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Tumbleweeds

Sandra Dodd's kind of exciting intro to Tumbleweeds, with links,
covering Life Cycle, History, Science, Weirdness and even online sales

YEARS AGO, we tried to pose Holly for a photograph.
She didn't want to sit on a tumbleweed. Nobody does.

Tumbleweeds are a great American success story, if what we hear is to be believed (and I will hold out the possibility that the story might change, as historians love to learn more). If you ever see a western movie set before the late 1800's, or set before the trains went across the country, and if that movie has a tumbleweed rolling across the road, that is an anachronism. Tumbleweeds came with the railroads, on burlap bags that came from Russia. Tumbleweeds won't grow where other plants are already growing. They're "primary growth," which means they will be one of the first things to grow where the ground has been disturbed or plowed or scraped. All along the new railroads the ground was disturbed, and sand or dirt was piled up along the new tracks, and then they threw cargo off the trains, and some of the seeds got started and... woohoo! I have heard that in Russia there was a rabbit that ate the sprouts. They didn't bring the rabbits and throw them off the train. Maybe they should've.

The idea for this page came from my finding some tumbleweeds growing in my yard right after an(other) online discussion of tumbleweeds. They're exotic and fascinating, but if they're growing in your yard and you've had many of the stickers stuck in you, they're obnoxious.
This is another one I pulled up in our yard, and wanted to show how pretty the babies are. They're a nice color and they look almost edible, but nothing eats them around here as far as I've ever heard.
Most of that red stem/root was under the ground, but as they grow the stem is red at first, when they do start stretching up. There's nothing the least bit red later on.
So here are those two babies I'm saving to document. This photo was taken April 22.
Here's a seedling with a more official scale of measurement than my finger.
I pulled this off my finger May 1. It's part of one of the stems of one of last year's tumbleweeds. The wind blew it (but not a whole tumbleweed) into our yard, I guess. One little sticker was still in my finger but I got it out. The etch-a-sketch is for scale, but it ended up making a nice reflection too:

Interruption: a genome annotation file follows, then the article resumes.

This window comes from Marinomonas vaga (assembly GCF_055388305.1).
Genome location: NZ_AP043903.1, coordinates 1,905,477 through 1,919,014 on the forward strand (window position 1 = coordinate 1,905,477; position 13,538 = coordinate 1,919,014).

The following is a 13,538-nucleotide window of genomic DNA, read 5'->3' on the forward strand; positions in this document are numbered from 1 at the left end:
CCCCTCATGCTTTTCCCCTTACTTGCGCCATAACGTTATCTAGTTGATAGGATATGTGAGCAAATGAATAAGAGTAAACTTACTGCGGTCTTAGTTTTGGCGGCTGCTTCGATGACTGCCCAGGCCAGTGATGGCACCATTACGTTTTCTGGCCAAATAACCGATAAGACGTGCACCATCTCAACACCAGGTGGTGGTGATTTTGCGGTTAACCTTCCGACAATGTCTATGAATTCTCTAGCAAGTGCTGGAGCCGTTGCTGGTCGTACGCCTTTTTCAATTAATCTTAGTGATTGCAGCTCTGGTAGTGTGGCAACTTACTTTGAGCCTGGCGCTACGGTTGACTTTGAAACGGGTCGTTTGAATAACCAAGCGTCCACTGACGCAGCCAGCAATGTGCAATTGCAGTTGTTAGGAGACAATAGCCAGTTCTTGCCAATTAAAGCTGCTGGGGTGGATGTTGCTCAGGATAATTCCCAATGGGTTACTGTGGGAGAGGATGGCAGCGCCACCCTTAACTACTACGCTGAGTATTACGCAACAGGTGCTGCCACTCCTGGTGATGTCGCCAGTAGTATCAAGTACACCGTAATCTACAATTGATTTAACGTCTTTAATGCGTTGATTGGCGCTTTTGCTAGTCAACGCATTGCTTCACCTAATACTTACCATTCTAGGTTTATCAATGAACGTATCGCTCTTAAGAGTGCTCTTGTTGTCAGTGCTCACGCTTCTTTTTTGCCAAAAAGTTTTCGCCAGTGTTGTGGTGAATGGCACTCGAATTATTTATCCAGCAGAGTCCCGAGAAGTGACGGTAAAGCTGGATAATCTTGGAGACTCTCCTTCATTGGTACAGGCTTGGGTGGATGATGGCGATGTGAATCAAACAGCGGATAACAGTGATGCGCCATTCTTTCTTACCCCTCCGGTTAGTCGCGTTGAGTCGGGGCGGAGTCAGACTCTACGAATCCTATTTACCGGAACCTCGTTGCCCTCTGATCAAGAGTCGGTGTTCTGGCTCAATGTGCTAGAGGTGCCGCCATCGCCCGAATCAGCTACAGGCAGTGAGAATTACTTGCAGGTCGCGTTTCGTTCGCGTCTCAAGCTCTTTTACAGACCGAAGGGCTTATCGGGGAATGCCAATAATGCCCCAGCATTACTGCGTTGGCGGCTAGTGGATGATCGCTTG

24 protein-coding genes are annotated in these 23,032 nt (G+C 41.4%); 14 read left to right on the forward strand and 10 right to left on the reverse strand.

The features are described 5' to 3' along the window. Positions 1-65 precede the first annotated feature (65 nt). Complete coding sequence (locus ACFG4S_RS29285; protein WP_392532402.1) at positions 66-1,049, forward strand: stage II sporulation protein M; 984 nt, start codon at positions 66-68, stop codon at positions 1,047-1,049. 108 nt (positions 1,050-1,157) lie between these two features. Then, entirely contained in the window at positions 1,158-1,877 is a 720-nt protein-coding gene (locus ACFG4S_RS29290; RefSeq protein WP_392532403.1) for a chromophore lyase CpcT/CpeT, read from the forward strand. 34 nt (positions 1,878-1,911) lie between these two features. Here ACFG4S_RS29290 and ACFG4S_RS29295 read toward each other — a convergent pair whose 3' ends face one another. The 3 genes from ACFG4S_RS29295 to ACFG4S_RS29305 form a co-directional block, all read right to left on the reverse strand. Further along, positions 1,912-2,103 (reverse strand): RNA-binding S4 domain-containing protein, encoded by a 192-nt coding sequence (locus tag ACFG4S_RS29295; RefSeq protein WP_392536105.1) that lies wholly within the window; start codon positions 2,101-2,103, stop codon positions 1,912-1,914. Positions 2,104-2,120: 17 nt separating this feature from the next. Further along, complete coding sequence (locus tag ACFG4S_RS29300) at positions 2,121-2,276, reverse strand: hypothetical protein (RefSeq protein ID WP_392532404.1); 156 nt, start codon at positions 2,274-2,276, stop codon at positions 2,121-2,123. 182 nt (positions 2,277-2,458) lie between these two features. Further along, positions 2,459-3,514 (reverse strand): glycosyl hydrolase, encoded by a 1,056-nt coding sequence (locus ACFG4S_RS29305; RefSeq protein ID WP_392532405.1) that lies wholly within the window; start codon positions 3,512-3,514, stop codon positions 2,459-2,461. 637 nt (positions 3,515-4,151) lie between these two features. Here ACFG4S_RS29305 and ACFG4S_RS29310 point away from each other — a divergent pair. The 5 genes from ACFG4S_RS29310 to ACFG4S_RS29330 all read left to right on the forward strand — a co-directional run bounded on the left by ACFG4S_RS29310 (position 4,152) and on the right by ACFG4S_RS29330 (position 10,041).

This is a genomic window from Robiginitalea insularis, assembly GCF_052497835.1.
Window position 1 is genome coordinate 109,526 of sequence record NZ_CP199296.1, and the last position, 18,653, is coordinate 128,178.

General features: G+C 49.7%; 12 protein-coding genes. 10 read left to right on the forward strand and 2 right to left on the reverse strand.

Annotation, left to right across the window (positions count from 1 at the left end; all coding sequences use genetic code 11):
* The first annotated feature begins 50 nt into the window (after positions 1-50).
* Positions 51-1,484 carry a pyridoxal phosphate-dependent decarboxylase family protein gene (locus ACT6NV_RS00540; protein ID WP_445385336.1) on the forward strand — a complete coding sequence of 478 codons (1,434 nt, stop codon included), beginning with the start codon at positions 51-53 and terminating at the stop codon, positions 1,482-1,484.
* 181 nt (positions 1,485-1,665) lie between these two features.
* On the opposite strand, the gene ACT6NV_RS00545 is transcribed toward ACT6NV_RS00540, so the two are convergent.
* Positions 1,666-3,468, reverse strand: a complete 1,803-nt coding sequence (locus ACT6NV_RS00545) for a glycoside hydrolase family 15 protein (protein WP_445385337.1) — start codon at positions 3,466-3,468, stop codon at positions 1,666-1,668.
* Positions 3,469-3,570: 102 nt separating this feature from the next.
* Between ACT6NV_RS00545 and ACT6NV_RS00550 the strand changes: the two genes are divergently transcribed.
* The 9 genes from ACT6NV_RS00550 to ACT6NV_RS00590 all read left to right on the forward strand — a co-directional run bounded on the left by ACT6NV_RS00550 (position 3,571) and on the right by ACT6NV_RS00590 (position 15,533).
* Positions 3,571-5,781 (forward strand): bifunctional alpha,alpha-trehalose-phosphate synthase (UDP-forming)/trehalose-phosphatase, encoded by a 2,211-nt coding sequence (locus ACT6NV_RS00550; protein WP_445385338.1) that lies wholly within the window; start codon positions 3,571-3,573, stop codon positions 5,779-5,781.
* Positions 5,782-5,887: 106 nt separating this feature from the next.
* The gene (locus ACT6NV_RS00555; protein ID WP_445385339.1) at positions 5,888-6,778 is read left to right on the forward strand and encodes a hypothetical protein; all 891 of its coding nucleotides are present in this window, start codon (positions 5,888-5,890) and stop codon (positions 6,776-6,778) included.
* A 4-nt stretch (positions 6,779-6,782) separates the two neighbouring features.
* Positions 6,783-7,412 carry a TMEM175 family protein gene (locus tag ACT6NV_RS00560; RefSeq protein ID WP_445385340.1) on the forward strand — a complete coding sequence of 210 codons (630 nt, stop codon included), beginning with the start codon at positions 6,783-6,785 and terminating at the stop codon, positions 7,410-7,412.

This is about life size. I suppose that's 20 seeds or so, though I've never really carefully examined the seeds because I never cared before now.
Same two tumbleweeds as the two photos above, their progress as of May 1. I pulled other kinds of weeds out around them so you could see them better. I put a tomato frame on them too and told the others in my family not to pull them out. That's hard, to see a tumbleweed in the yard and not pull it. When they start to get prickly, it will be even harder to ignore them. I might have to build a fence and put up a sign.
Mother's Day, May 8, weeds' progress
Hmmm... Those two are STILL small, a month and some later, so I've given up on them. Too much shade. Meanwhile, out in the vacant lot... FAT tumbleweeds, in dry land, but where it's sunny. The one to the right was photographed June 19, 2005, with my watch for scale.
June 19, 2008
These can be clicked to enlarge.


This is about a month old, and I left it growing so I could photograph it. The Flair pen is for scale.


This is what it would look like if I were to lie on the ground and look at it with one eye, which I didn't want to do, but the camera could do fine.


Here's how long the root is. As long as the plant is tall, and straight down. But when the tumbleweed glory days of fall come, it will dry up and separate right at the ground.


I'm trying to let you see the color of the stem. In the photos to the left, you can see the seedlings are light green with a reddish stem.


When they're this age, the stem is stripey like a lizard, green and purple. That will all go to dark green later, and then dry up quickly to the classic tan. It's when they're dead that they really come to life. Profound, huh? The dead moms can travel miles, leaving seeds for their little babies who might be born to be pulled up and photographed for a web page. Probably not, but it has happened a few times.


This is another tumbleweed I saved. It's right against the edge of concrete, as many tumbleweeds are, in the city. I admired its shadow, photographed it, pulled it up and put it in the compost pile.
COMMENTS

Sandra,

Neat tumbleweed page!

Our family took a trip to Utah and was quite impressed with our first glance of tumbleweeds. I even thought very hard about shipping one home. My sister was a bit less impressed with them as they didn't look pretty in her yard. I was shocked at her dislike.. poor lil tumbleweeds....

Thank you for the time it took you to build that page and investigate the tumbleweed babies. I enjoyed reading and looking.

Laura
Maine


I like your tumbleweed page!